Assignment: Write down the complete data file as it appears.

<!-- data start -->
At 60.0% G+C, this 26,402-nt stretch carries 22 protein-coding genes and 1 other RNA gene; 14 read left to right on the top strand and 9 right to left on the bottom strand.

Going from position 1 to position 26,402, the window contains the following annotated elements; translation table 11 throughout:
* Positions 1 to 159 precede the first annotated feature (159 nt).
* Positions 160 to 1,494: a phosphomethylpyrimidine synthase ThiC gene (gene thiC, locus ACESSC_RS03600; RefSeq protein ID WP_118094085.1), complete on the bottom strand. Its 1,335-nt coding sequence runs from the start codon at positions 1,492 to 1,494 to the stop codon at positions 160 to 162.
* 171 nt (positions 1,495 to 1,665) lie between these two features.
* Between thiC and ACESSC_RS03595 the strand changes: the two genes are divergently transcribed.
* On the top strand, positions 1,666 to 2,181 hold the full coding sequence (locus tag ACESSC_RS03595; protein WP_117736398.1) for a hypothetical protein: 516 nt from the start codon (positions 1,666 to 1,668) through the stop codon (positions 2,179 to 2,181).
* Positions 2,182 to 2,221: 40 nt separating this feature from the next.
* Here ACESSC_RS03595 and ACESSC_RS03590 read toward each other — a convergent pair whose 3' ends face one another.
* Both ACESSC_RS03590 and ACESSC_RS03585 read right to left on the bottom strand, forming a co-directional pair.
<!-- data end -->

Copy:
At 60.0% G+C, this 26,402-nt stretch carries 22 protein-coding genes and 1 other RNA gene; 14 read left to right on the top strand and 9 right to left on the bottom strand.

Going from position 1 to position 26,402, the window contains the following annotated elements; translation table 11 throughout:
* Positions 1 to 159 precede the first annotated feature (159 nt).
* Positions 160 to 1,494: a phosphomethylpyrimidine synthase ThiC gene (gene thiC, locus ACESSC_RS03600; RefSeq protein ID WP_118094085.1), complete on the bottom strand. Its 1,335-nt coding sequence runs from the start codon at positions 1,492 to 1,494 to the stop codon at positions 160 to 162.
* 171 nt (positions 1,495 to 1,665) lie between these two features.
* Between thiC and ACESSC_RS03595 the strand changes: the two genes are divergently transcribed.
* On the top strand, positions 1,666 to 2,181 hold the full coding sequence (locus tag ACESSC_RS03595; protein WP_117736398.1) for a hypothetical protein: 516 nt from the start codon (positions 1,666 to 1,668) through the stop codon (positions 2,179 to 2,181).
* Positions 2,182 to 2,221: 40 nt separating this feature from the next.
* Here ACESSC_RS03595 and ACESSC_RS03590 read toward each other — a convergent pair whose 3' ends face one another.
* Both ACESSC_RS03590 and ACESSC_RS03585 read right to left on the bottom strand, forming a co-directional pair.